Posts Tagged ‘GDP’
Finally some good news in the U.S. jobs market?
The Bureau of Labor Statistics (BLS) reported Friday that, in November, 203,000 jobs were added to the U.S. jobs market. As a result, the unemployment rate went down to 7.0% from 7.3% in October. In addition to this, the BLS also revised the job numbers from October and September, saying 20,000 more jobs were created than previously reported. (Source: Bureau of Labor Statistics, December 6, 2013.)
Yes, the jobs market report for November is a step in the right direction. And, while I’m certain the politicians and the mainstream will have a field day with this news, the underlying statistics in the jobs market are not improving.
The underemployment rate, which includes people who have given up looking for work and those who have part-time jobs that want full-time jobs, still sits at 13.2%.
In addition, the number of long-term unemployed, those who are out of work for more than six months, made up 37.3% of all unemployed in November! There are 4.4 million long-term unemployed people in the U.S. and the longer they stay out of work, the harder it will be for them to get back into the market.
Finally, the majority of jobs created in the U.S. economy continue to be created in the low-wage-paying sectors.
The bottom line here is that the “official” unemployment numbers do not reflect what’s really going on in the jobs market. But the official rate is going in the right direction…and moving close to the point (6.5% unemployment) where the Federal Reserve said it would start pulling back on its money … Read More
On the surface, the recent U.S. GDP numbers looked great. I hear the U.S. economy grew at a revised annual pace of 3.6% in the third quarter of 2013—its fastest GDP growth rate since at least the financial crisis. (Source: Bureau of Economic Analysis, December 5, 2013.)
But when I look closer at the numbers released by the government, I discover the U.S. economy didn’t grow due to consumer spending, the most important factor of economic growth, but rather due to a lack of consumer spending!
Let me explain…
In the third quarter, real personal consumption expenditure (a measure of consumer spending) increased by only 1.4%. That’s down 30% from the second quarter!
So how did GDP rise so much in the third quarter while consumer spending pulled back?
U.S. GDP increased in the third quarter because businesses stockpiled more of their goods. In the third quarter, private inventories increased by $116.5 billion; in the second quarter, they increased by $56.6 billion; and, in the first quarter, they increased by $42.2 billion.
The way GDP is calculated, an increase in business inventories pushes up GDP growth! Now the kicker: almost 50% of the increase in U.S. GDP in the third quarter came from an increase in business inventories!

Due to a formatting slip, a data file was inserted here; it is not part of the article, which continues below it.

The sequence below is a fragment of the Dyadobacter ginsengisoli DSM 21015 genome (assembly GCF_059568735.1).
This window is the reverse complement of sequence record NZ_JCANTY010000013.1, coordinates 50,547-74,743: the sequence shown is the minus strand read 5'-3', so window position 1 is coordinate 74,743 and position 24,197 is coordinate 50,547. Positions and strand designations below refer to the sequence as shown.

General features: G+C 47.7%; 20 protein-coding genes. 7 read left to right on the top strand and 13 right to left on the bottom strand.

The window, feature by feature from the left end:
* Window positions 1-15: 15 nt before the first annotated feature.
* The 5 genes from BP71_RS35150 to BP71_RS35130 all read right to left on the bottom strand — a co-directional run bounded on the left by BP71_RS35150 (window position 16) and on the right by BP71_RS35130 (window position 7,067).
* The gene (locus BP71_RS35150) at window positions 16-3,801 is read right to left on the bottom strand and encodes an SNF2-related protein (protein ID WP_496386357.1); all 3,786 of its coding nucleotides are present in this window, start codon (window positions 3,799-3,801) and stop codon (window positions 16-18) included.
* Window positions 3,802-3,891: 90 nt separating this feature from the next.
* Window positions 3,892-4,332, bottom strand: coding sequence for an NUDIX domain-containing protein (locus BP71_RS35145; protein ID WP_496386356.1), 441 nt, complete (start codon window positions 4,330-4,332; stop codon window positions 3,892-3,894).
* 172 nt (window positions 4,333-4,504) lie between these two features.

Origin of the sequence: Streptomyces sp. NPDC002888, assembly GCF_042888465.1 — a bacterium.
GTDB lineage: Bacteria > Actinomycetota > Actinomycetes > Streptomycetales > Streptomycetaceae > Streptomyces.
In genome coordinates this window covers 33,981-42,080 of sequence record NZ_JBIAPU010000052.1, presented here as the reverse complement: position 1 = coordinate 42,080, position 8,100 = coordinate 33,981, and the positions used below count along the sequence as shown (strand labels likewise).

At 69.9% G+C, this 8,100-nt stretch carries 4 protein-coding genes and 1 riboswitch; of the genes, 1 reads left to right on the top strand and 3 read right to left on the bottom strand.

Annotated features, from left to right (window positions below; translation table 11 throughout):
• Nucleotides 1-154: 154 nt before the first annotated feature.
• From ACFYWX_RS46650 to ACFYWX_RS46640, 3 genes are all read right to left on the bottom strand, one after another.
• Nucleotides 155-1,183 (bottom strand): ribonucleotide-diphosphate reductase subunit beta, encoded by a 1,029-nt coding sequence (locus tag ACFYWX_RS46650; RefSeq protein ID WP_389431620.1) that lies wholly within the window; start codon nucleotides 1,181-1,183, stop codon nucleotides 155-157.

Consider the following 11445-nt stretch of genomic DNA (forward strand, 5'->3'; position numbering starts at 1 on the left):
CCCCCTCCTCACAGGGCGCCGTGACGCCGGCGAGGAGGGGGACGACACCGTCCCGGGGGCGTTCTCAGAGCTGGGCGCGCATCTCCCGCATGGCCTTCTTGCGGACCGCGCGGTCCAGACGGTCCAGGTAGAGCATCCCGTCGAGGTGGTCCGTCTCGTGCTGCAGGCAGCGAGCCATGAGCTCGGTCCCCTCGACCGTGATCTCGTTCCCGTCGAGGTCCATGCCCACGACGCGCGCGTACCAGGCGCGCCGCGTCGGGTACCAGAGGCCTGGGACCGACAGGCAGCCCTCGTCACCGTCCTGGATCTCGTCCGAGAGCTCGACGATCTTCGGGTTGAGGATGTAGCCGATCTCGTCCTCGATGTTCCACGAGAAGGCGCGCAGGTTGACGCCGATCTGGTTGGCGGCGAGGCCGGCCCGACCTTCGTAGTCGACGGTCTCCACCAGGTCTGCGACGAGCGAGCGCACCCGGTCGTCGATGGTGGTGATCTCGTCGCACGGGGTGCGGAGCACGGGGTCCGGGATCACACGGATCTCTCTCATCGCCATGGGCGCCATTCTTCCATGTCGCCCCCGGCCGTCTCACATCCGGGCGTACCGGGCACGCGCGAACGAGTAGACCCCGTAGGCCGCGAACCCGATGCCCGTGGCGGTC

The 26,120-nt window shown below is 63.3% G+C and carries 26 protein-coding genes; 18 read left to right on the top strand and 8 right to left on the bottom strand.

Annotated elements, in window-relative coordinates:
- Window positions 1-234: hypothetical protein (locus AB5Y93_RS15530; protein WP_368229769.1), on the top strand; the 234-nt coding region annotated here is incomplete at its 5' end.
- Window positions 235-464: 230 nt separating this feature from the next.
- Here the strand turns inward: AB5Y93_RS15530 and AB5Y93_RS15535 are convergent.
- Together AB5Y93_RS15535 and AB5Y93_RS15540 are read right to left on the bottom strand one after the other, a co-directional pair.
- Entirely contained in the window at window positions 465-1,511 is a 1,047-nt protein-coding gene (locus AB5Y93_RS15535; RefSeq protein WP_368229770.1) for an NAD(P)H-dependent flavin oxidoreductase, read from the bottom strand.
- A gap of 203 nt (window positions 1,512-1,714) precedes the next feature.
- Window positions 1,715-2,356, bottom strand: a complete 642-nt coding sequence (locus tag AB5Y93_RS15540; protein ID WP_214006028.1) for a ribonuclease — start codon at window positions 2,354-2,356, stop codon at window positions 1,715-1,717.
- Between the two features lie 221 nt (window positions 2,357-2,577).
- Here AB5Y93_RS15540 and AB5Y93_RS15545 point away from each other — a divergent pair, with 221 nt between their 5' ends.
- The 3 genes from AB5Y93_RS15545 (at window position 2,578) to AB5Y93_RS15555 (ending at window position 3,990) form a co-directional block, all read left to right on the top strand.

This worries me a lot.
Rapidly increasing business inventories is a major sign that consumer spending isn’t growing. Those who say there’s economic growth in the U.S. economy have to be very careful in their conclusion. Consumer spending is the backbone of U.S. economy. If it declines, we will have economic suffering across the board.
As some point, businesses will … Read More
The modification to the current one-child policy, which I recently discussed in these pages, will help create an even bigger middle class in the country that will drive up the demand for goods and services. (Read “China’s Expected Baby Boom a Boon for U.S. Business.”)
The Organization for Economic Cooperation and Development (OECD) has become more bullish on China, and predicts Chinese gross domestic product (GDP) growth will rise to 8.2% in 2014, driven by a rise in domestic consumer spending. (Source: “OECD sees China growth accelerating in 2014,” China Daily, November 20, 2013.) The OECD even goes as far as to say the Chinese economy could surpass the U.S. economy to become the world’s biggest economy by 2016. While this is faster than I expect, it’s clearly not impossible, given the rise in income levels and spending.
The middle class in China will drive the economic engine of the country, unlike what we are seeing in America with the declining spending prowess of the middle class. In fact, what we are seeing in China is similar to the power of the U.S. middle class that drove the Industrial Revolution in the late 1800s and early 1900s.
If China can emulate what happened in the U.S. then, there could be some golden years ahead for the Chinese economy.
To play the expected rise in consumer spending in China, which is increasing at double-digit rates and is likely to … Read More
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